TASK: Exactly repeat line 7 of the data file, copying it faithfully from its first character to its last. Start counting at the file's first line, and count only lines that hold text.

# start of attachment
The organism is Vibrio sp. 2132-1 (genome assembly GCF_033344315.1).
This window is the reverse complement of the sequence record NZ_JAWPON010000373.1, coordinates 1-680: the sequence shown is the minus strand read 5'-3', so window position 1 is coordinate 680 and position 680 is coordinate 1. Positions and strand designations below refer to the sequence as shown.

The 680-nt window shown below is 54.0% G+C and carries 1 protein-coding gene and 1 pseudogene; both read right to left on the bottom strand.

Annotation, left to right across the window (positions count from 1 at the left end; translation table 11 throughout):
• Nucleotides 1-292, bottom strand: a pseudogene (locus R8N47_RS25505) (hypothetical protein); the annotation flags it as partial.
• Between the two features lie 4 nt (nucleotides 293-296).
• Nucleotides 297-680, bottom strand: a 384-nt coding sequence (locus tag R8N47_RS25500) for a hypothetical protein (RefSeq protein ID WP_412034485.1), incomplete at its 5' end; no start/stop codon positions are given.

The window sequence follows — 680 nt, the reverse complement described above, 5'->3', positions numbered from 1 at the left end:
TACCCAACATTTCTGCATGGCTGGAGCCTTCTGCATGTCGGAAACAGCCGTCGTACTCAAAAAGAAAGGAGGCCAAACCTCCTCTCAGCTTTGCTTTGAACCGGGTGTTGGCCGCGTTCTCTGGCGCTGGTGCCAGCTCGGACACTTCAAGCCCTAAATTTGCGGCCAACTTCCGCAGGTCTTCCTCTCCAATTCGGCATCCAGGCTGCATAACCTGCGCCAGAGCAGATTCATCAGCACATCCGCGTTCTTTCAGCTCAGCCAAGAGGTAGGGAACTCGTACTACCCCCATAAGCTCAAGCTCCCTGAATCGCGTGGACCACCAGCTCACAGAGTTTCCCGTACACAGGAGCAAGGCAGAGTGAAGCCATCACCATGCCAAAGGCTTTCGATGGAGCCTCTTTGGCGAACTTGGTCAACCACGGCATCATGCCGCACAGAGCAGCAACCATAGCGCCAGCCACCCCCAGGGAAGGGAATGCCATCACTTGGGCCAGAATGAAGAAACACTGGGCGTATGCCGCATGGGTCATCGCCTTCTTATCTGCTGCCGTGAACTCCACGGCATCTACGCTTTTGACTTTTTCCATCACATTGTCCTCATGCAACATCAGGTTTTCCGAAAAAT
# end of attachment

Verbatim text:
• Nucleotides 297-680, bottom strand: a 384-nt coding sequence (locus tag R8N47_RS25500) for a hypothetical protein (RefSeq protein ID WP_412034485.1), incomplete at its 5' end; no start/stop codon positions are given.